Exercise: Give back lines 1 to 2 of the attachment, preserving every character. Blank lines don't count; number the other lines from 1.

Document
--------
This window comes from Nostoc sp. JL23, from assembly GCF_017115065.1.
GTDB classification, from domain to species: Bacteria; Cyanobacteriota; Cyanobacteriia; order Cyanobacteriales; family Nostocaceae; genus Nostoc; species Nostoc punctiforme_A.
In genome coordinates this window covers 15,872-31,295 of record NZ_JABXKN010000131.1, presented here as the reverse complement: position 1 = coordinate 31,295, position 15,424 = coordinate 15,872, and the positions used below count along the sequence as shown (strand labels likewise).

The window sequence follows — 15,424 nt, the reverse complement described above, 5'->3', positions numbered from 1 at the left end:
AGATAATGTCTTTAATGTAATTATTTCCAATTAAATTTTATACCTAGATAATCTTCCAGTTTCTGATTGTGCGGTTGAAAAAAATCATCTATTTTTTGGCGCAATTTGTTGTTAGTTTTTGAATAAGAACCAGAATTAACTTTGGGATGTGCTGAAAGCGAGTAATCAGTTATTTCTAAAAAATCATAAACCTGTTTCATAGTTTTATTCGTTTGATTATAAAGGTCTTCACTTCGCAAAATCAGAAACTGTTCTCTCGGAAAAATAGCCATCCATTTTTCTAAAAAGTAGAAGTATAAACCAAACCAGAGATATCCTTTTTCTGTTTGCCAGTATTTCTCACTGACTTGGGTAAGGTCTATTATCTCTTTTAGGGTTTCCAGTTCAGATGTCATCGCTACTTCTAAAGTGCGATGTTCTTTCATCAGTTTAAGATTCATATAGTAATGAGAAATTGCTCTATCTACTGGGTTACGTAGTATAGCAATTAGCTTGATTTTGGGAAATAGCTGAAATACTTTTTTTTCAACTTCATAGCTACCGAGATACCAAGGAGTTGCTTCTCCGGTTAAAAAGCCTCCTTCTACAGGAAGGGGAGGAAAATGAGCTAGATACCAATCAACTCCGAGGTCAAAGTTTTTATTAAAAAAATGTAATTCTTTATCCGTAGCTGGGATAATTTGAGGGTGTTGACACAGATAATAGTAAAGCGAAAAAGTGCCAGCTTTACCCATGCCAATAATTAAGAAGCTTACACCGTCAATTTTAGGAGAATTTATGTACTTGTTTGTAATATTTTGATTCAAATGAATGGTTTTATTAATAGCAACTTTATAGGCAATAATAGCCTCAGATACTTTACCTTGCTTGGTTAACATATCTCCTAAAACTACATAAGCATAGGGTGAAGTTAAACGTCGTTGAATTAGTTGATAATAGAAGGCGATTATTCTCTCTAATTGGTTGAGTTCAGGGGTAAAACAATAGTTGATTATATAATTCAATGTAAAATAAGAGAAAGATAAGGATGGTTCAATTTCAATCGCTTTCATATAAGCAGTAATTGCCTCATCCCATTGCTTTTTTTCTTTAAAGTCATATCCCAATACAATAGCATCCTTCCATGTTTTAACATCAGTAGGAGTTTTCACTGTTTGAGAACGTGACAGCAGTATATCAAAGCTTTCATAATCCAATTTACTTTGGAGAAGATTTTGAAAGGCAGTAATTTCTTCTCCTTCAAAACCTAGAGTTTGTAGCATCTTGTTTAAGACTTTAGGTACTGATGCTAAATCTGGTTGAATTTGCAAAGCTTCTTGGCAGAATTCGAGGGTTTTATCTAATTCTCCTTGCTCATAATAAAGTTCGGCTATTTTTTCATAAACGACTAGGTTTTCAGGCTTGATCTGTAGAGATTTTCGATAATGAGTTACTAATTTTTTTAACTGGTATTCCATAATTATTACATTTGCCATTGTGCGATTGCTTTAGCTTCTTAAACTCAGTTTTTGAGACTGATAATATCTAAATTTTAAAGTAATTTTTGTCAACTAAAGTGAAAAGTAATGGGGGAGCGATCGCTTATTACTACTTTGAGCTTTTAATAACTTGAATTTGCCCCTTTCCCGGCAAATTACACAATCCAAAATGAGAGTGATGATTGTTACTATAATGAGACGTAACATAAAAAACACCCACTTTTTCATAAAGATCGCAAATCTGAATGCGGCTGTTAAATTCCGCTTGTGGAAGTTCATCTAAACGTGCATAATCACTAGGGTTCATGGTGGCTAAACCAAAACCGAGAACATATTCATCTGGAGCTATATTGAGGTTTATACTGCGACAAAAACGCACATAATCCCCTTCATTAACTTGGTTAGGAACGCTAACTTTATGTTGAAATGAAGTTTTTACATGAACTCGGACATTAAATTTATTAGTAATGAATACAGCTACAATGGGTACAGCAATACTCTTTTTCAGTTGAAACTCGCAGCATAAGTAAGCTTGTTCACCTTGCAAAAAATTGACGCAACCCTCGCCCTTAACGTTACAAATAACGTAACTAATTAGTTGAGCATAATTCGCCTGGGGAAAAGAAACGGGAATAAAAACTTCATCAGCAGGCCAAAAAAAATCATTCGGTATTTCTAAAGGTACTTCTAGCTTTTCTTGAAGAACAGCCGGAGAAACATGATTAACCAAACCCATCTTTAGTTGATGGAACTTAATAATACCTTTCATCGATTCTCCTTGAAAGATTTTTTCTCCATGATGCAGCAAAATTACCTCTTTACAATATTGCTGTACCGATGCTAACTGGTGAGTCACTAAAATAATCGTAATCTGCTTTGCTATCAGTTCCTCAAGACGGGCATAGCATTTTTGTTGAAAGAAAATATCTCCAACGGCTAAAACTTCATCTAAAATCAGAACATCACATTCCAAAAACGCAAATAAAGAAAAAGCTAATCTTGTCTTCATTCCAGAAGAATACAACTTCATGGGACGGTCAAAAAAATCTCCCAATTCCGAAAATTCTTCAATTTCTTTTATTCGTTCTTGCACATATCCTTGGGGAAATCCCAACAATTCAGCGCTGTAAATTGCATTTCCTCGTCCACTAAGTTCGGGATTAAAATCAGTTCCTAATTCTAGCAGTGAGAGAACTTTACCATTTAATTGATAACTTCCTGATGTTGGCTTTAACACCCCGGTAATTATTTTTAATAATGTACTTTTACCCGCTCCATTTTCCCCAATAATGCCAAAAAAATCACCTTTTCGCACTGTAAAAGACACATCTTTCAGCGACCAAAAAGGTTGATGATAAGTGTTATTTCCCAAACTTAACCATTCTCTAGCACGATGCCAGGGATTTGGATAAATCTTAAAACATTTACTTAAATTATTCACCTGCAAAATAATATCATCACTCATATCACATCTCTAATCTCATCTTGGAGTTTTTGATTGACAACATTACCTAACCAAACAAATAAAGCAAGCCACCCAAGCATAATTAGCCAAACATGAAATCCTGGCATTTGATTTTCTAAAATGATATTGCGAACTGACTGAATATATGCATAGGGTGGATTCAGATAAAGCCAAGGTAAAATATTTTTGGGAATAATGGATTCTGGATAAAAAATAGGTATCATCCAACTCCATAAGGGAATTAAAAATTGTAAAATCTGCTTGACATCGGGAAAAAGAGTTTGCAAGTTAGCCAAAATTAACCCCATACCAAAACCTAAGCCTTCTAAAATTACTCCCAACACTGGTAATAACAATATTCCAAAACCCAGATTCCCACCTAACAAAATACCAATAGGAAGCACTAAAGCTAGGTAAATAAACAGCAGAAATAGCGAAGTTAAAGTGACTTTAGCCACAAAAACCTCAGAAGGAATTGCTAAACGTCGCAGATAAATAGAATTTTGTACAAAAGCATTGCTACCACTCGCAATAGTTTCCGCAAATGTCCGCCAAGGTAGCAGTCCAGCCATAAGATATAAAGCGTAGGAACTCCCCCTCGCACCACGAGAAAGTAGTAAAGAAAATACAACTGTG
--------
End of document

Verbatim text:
This window comes from Nostoc sp. JL23, from assembly GCF_017115065.1.
GTDB classification, from domain to species: Bacteria; Cyanobacteriota; Cyanobacteriia; order Cyanobacteriales; family Nostocaceae; genus Nostoc; species Nostoc punctiforme_A.